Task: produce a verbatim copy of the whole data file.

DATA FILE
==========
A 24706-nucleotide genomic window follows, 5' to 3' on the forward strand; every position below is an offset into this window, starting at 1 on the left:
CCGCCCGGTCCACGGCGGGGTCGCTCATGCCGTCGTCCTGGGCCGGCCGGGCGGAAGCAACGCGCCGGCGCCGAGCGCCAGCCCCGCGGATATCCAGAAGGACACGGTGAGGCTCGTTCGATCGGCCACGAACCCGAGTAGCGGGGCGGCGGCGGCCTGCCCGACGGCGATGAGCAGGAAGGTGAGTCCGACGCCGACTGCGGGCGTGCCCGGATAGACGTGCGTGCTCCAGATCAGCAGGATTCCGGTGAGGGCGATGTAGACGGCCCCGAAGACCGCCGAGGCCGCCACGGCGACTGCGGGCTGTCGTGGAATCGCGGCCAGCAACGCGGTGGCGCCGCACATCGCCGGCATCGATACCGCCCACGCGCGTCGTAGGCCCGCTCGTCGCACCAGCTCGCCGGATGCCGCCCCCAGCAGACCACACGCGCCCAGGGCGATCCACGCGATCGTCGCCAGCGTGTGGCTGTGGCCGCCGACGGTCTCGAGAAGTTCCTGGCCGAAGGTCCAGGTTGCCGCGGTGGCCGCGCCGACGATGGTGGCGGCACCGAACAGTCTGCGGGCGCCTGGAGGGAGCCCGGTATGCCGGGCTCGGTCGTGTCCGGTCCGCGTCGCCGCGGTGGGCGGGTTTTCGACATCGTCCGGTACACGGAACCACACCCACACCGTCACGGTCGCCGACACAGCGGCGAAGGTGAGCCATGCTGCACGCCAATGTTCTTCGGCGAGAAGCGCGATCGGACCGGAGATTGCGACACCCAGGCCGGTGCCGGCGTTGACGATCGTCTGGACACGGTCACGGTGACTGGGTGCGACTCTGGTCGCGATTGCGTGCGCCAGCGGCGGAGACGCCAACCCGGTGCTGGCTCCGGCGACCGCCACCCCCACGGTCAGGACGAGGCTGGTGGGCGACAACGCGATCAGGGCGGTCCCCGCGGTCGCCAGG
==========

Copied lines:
A 24706-nucleotide genomic window follows, 5' to 3' on the forward strand; every position below is an offset into this window, starting at 1 on the left:
CCGCCCGGTCCACGGCGGGGTCGCTCATGCCGTCGTCCTGGGCCGGCCGGGCGGAAGCAACGCGCCGGCGCCGAGCGCCAGCCCCGCGGATATCCAGAAGGACACGGTGAGGCTCGTTCGATCGGCCACGAACCCGAGTAGCGGGGCGGCGGCGGCCTGCCCGACGGCGATGAGCAGGAAGGTGAGTCCGACGCCGACTGCGGGCGTGCCCGGATAGACGTGCGTGCTCCAGATCAGCAGGATTCCGGTGAGGGCGATGTAGACGGCCCCGAAGACCGCCGAGGCCGCCACGGCGACTGCGGGCTGTCGTGGAATCGCGGCCAGCAACGCGGTGGCGCCGCACATCGCCGGCATCGATACCGCCCACGCGCGTCGTAGGCCCGCTCGTCGCACCAGCTCGCCGGATGCCGCCCCCAGCAGACCACACGCGCCCAGGGCGATCCACGCGATCGTCGCCAGCGTGTGGCTGTGGCCGCCGACGGTCTCGAGAAGTTCCTGGCCGAAGGTCCAGGTTGCCGCGGTGGCCGCGCCGACGATGGTGGCGGCACCGAACAGTCTGCGGGCGCCTGGAGGGAGCCCGGTATGCCGGGCTCGGTCGTGTCCGGTCCGCGTCGCCGCGGTGGGCGGGTTTTCGACATCGTCCGGTACACGGAACCACACCCACACCGTCACGGTCGCCGACACAGCGGCGAAGGTGAGCCATGCTGCACGCCAATGTTCTTCGGCGAGAAGCGCGATCGGACCGGAGATTGCGACACCCAGGCCGGTGCCGGCGTTGACGATCGTCTGGACACGGTCACGGTGACTGGGTGCGACTCTGGTCGCGATTGCGTGCGCCAGCGGCGGAGACGCCAACCCGGTGCTGGCTCCGGCGACCGCCACCCCCACGGTCAGGACGAGGCTGGTGGGCGACAACGCGATCAGGGCGGTCCCCGCGGTCGCCAGG